On February 1, Professors Andrew Knapp and Jennifer Koh spoke at a symposium organized by the Southwestern Law Review on “Immigration in the Trump Era.” Both participated in a panel entitled, “Dimaya and the Crimmigration of Migration.” Professor Knapp shared about his representation of James Dimaya, whose case he took from the Ninth Circuit Court of Appeals to the Supreme Court, and for whom he and the rest of the legal team prevailed in Sessions v. Dimaya (invalidating a portion of the “crime of violence” definition in immigration law under the void for vagueness doctrine). Professor Koh’s comments focused on the void for vagueness doctrine and immigration enforcement, which arose from her law review article, “Crimmigration and the Void for Vagueness Doctrine,” which appeared in a 2017 issue of the Wisconsin Law Review as well as a forthcoming essay that will soon appear in the Stanford Law Review Online.
On February 8, the Western State College of Law Immigration Clinic, led by Professor Jennifer Koh and Sabrina Rivera, was presented with the Community Justice Award by Resilience OC, in recognition of its efforts to help safeguard the due process rights of Santa Ana and Orange County residents.
Resilience is a grassroots, nonprofit organization that has collaborated with the Clinic on immigration advocacy, community outreach and social justice campaigns in Orange County.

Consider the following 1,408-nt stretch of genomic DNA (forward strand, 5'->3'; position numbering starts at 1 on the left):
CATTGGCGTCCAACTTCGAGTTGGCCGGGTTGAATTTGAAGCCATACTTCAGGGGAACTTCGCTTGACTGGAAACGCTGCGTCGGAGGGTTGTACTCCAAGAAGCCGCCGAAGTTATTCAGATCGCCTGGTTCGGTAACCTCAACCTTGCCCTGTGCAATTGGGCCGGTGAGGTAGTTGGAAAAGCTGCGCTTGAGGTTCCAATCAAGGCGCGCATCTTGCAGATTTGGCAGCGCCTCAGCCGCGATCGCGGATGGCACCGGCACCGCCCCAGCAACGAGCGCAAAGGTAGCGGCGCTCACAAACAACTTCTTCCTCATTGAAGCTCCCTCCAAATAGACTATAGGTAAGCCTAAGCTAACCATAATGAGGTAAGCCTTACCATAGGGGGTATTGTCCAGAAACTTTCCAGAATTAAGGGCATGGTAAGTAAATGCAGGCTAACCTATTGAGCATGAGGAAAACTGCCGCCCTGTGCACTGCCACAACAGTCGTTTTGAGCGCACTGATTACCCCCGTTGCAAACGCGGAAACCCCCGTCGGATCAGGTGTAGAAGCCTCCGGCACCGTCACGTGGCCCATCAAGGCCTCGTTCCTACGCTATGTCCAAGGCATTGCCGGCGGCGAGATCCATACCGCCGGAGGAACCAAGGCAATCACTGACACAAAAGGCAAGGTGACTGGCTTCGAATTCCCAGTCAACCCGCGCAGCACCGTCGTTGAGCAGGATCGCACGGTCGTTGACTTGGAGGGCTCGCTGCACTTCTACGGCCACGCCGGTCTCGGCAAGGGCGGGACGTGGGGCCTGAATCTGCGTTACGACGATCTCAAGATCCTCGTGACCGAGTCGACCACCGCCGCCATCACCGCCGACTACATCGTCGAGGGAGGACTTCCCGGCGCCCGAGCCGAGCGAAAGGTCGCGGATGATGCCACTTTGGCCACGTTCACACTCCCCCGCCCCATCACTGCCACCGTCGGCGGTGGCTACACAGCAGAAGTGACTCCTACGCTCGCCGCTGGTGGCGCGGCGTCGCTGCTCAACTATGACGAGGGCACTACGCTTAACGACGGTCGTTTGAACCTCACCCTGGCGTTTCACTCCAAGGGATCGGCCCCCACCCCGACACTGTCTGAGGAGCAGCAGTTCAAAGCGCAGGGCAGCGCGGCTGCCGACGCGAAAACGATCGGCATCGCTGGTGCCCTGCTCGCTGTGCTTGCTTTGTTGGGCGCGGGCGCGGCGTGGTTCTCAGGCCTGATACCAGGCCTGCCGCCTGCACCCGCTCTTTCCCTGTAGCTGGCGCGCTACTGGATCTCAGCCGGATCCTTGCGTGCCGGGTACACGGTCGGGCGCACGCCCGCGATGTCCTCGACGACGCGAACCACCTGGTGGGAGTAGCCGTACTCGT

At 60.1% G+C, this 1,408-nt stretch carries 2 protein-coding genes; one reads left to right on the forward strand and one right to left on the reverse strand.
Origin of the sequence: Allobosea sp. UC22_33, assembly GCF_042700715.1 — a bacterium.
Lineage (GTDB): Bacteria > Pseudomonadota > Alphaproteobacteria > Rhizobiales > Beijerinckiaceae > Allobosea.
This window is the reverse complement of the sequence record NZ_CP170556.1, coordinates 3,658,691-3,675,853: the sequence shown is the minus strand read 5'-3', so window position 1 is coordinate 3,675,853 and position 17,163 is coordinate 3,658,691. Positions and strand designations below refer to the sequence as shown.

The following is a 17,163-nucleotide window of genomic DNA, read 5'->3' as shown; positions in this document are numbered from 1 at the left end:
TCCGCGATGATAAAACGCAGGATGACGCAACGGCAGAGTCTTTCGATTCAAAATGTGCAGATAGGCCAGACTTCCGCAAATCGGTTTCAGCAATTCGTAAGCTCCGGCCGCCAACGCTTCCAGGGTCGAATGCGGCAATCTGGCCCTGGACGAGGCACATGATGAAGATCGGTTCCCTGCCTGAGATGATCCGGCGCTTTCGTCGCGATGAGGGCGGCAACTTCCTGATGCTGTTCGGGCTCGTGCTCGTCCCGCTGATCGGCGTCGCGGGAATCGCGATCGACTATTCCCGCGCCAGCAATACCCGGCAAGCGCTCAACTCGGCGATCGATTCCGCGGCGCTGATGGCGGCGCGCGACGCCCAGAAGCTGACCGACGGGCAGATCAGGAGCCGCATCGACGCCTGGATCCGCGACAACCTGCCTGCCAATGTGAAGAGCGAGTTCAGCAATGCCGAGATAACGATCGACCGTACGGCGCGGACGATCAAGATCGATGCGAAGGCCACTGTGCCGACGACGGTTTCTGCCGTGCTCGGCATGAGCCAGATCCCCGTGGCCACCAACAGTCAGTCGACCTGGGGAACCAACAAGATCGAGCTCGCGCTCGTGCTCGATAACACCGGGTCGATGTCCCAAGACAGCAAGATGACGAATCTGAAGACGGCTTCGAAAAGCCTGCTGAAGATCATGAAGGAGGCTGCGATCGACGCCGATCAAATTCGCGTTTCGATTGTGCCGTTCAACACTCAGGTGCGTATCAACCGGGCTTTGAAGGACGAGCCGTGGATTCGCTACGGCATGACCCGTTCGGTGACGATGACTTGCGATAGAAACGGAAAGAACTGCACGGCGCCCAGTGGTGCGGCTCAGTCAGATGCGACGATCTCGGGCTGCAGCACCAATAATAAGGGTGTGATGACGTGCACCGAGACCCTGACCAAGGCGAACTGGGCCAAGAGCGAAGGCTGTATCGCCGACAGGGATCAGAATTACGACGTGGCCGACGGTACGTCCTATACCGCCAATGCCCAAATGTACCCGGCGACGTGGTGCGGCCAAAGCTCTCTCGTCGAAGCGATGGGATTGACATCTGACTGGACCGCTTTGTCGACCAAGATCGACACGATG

Staff Attorney Sabrina Rivera served as a panelist at the Immigration Attorney Panel held at Whittier Law School on November 7. The panel discussed careers and networking for law students within Immigration Law. Other participating firms included Fragomen, Del Rey, Bernsen & Loewy, LLP; Law Offices of Maciel & Ayala, LLP; Law Office of Noreen Barcena; and My Advocate Group.
As a result of the Supreme Court’s grant of certiorari on September 29, 2016, Adjunct Professor Andrew Knapp will be appearing before the United States Supreme Court on behalf of the noncitizen respondent in Lynch v. Dimaya, a case involving the application of the void for vagueness doctrine to the federal definition of a “crime of violence” at 18 U.S.C. section 16(b), as incorporated into the Immigration and Nationality Act. Professor Knapp, a graduate of Western State Class of 1995, teaches in the Western State College of Law Immigration Clinic, where he is supervising students in the inaugural class of the Clinic’s Ninth Circuit Representation Project. Professor Knapp, who also serves as an adjunct professor at Southwestern Law School, represented Mr. James Dimaya before the Ninth Circuit Court of Appeals through the Southwestern Law School Ninth Circuit Clinic. He will be co-counseling the case with the law firm Orrick Herrington & Sutcliffe, where the legal team includes former Supreme Court law clerks E. Joshua Rosenkranz and Brian Goldman.